Having declined by five points in the first quarter, the RMB/BER Business Confidence Index (BCI) jumped by 15 to 50 in Q2 of 2021, as South African businesses start to find their footing.
With the index at exactly 50 points, the data shows that the number of respondents satisfied with prevailing business conditions now equal those that are unsatisfied – an outcome that has not been seen in years, the Bureau for Economic Research (BER) said.
The Q2 survey was conducted between 12 and 31 May, covering approximately 1,300 business people spread across the building, manufacturing, retail, wholesale and motor trade sectors.
Confidence rebounded sharply in the manufacturing, retail trade and motor trade sectors. By contrast, sentiment among building contractors and the wholesale trade sector improved only marginally.
After crashing by 13 points to 37 in the first quarter, retail confidence bounced back strongly to 54.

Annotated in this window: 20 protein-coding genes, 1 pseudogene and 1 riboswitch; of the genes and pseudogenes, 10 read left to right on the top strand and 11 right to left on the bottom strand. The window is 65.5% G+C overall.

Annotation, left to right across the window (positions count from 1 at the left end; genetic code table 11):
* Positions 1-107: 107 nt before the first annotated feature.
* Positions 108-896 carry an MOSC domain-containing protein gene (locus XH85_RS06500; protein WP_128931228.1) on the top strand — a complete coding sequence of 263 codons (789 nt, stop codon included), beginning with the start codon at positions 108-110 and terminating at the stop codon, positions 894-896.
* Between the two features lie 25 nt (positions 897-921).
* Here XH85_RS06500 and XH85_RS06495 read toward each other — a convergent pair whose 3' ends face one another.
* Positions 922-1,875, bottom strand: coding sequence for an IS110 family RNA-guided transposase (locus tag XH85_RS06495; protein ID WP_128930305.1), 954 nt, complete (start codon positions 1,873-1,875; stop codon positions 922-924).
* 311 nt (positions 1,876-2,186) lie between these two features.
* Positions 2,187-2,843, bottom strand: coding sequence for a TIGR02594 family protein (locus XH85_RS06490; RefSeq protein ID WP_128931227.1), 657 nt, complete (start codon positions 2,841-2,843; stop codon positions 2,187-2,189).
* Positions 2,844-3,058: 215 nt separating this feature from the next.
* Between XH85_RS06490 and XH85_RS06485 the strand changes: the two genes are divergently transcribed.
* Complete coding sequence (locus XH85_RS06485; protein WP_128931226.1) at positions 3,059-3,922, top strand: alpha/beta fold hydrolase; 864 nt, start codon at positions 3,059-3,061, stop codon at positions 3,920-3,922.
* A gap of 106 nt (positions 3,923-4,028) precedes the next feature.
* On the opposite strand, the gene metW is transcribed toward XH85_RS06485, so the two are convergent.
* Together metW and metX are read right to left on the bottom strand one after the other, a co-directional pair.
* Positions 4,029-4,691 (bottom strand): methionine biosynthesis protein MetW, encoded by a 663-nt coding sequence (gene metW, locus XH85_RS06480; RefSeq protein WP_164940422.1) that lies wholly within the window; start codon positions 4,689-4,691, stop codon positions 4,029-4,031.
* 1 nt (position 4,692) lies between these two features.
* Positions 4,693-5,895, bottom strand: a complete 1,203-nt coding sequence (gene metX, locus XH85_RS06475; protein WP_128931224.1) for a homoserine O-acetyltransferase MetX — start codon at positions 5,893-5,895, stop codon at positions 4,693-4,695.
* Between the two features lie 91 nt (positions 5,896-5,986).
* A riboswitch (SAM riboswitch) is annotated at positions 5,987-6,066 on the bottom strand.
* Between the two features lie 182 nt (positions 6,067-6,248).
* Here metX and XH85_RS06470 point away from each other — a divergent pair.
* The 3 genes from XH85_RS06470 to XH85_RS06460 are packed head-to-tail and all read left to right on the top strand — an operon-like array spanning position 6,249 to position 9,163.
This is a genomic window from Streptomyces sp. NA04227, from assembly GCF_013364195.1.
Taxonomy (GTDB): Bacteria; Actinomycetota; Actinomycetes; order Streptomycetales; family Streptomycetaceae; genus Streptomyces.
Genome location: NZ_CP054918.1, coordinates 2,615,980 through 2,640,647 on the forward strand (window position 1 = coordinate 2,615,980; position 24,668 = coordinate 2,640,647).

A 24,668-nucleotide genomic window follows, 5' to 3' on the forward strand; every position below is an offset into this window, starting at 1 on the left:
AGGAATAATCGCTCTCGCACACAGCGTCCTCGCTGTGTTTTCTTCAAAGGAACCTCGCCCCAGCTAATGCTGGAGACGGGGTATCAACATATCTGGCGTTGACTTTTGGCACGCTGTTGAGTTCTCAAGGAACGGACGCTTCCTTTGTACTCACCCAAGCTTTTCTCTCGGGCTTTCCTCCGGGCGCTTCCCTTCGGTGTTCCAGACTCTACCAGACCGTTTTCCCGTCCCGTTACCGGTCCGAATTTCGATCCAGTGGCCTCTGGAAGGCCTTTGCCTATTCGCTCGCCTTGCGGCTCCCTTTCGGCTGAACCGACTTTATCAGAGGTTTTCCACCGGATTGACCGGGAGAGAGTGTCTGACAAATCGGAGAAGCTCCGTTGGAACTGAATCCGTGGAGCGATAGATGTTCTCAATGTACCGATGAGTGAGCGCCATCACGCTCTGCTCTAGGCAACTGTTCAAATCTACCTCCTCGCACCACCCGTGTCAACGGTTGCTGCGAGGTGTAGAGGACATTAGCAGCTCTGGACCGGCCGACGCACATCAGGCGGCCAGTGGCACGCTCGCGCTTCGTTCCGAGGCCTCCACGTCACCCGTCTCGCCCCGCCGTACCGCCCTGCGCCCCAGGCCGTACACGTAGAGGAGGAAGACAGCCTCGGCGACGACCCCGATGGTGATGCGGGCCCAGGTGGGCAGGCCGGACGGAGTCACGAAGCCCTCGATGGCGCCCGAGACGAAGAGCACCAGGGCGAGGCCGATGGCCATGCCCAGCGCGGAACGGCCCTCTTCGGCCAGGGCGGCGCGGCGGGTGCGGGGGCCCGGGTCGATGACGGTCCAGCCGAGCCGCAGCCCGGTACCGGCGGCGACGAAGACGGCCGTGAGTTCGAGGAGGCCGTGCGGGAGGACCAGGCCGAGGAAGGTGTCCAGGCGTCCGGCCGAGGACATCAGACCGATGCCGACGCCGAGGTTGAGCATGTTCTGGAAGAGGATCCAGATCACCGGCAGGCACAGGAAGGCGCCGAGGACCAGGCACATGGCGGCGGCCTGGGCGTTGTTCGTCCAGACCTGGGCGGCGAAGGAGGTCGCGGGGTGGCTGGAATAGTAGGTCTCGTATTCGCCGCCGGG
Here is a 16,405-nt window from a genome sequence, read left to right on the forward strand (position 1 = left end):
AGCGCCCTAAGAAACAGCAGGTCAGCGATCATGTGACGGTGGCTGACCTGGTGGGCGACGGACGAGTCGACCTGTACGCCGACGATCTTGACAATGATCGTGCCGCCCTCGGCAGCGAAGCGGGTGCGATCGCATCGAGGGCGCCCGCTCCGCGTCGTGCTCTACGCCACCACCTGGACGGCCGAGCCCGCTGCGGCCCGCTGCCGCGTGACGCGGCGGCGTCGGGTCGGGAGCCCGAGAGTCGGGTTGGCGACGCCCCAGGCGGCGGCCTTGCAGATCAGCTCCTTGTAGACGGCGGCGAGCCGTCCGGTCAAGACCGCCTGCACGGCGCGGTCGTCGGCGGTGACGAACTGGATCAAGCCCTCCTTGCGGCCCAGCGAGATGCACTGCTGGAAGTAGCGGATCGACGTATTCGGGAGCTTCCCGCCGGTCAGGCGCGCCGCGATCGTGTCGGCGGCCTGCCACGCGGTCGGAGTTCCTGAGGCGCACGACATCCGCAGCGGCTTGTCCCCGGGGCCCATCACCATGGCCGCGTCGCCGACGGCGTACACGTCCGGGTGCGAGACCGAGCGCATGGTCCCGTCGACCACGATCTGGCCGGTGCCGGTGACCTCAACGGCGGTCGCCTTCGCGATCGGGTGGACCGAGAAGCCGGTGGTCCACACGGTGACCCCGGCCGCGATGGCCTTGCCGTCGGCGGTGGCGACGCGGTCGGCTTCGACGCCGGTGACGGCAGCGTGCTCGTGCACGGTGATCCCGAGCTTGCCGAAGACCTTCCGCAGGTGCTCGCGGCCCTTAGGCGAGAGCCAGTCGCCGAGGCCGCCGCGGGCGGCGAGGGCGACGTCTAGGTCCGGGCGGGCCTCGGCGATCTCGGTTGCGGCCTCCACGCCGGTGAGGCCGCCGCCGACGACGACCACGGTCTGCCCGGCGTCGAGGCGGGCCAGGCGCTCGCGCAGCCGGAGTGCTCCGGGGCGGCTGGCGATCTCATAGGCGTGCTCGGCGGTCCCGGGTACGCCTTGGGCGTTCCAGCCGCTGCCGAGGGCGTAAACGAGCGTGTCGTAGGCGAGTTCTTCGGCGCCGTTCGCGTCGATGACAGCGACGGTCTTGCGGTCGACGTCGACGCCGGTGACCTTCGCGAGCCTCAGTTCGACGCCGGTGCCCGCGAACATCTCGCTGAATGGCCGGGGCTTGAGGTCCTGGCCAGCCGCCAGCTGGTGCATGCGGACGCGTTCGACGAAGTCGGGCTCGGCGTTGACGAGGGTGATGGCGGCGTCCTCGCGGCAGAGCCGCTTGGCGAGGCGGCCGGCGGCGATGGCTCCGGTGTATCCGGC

High-income earners with savings to spend, and others with an increased appetite for credit, seemingly continue to benefit retailers of durable and semi-durable goods at the expense of those selling food and groceries.
Beginning to weigh on retailers of non-durable goods are recipients who no longer benefit from specific Covid-19 income support measures, the BER said.
While the improvement in sentiment is no doubt encouraging, uncertainties remain, the BER said.
Various risks could easily still knock confidence in the period ahead – including, but not limited to:
- The fast-spreading third wave of Covid-19 infections;
- The danger of additional lockdown restrictions being imposed;
- Eskom’s electricity grid that looks increasingly unstable; and
- The looming threat of industrial action.
Notable too is the fact that the rebound in the BCI thus far has mainly been driven by consumer-sensitive sectors, while confidence in sectors linked to the supply-side of the economy remains distinctly lower – a theme yesterday’s this week’s GDP release corroborated.
“In the end, for the current cyclical economic recovery to develop into a durable business cycle upswing, jobs must be created, and for that to happen, fixed investment must accelerate.
“To this end, it would help if the government fast-tracks its infrastructure drive, while simultaneously, and speedily, implements overdue business-friendly reforms,” said Ettienne le Roux, chief economist at RMB.